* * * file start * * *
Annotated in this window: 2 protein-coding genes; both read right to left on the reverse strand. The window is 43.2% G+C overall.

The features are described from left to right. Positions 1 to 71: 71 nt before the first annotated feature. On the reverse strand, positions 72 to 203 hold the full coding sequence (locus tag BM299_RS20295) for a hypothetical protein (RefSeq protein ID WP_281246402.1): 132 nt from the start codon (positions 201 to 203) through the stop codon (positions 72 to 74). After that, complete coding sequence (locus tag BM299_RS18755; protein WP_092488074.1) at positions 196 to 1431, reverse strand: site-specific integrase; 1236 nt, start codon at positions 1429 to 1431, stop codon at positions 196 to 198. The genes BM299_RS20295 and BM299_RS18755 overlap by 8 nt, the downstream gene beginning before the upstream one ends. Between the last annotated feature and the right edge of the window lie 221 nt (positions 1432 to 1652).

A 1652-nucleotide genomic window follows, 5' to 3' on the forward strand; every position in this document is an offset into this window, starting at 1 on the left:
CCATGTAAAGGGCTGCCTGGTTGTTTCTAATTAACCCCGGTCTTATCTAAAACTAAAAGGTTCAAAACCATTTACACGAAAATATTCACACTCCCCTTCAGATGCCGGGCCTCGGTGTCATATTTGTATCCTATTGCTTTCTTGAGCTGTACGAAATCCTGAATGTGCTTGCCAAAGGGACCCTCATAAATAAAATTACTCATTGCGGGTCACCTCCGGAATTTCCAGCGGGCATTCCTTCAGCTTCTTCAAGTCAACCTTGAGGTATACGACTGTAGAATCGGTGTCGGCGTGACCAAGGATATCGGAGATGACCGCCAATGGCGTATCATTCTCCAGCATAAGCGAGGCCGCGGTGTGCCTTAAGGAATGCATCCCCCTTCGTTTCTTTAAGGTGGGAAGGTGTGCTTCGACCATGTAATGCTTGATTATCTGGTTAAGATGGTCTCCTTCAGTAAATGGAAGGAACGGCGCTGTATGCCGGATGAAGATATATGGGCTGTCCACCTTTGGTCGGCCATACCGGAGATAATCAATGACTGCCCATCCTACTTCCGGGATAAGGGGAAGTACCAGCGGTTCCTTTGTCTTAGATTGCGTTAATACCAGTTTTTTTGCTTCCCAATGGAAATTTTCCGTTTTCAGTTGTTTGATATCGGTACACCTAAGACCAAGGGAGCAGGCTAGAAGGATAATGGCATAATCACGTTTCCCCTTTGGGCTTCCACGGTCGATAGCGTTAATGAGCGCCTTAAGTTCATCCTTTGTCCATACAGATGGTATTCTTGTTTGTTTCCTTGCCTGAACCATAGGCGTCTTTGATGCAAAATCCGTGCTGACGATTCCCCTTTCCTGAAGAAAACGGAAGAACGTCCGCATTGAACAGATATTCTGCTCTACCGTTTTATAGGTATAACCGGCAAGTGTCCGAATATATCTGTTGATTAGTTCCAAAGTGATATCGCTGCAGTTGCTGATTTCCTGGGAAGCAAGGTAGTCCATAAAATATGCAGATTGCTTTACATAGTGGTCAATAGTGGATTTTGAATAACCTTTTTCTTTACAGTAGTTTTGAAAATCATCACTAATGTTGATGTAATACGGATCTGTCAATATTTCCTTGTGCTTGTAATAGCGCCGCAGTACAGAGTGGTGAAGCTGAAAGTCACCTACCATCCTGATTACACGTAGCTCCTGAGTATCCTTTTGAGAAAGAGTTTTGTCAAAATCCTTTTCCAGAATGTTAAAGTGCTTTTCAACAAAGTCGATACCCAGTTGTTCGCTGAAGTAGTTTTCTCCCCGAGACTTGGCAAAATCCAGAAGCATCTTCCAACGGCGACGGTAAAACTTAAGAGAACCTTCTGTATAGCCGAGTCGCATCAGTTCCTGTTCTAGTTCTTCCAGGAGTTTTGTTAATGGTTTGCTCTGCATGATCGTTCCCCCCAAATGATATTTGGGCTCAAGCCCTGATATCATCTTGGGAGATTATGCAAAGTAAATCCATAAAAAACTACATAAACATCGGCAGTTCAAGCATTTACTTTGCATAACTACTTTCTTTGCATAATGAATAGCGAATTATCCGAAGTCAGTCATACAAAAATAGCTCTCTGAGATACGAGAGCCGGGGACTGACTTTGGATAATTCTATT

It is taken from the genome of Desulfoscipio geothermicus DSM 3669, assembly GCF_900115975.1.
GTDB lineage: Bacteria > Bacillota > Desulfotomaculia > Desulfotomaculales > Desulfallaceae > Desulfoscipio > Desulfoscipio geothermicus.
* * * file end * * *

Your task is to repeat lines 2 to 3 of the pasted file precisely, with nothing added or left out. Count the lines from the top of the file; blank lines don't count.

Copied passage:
The features are described from left to right. Positions 1 to 71: 71 nt before the first annotated feature. On the reverse strand, positions 72 to 203 hold the full coding sequence (locus tag BM299_RS20295) for a hypothetical protein (RefSeq protein ID WP_281246402.1): 132 nt from the start codon (positions 201 to 203) through the stop codon (positions 72 to 74). After that, complete coding sequence (locus tag BM299_RS18755; protein WP_092488074.1) at positions 196 to 1431, reverse strand: site-specific integrase; 1236 nt, start codon at positions 1429 to 1431, stop codon at positions 196 to 198. The genes BM299_RS20295 and BM299_RS18755 overlap by 8 nt, the downstream gene beginning before the upstream one ends. Between the last annotated feature and the right edge of the window lie 221 nt (positions 1432 to 1652).

A 1652-nucleotide genomic window follows, 5' to 3' on the forward strand; every position in this document is an offset into this window, starting at 1 on the left: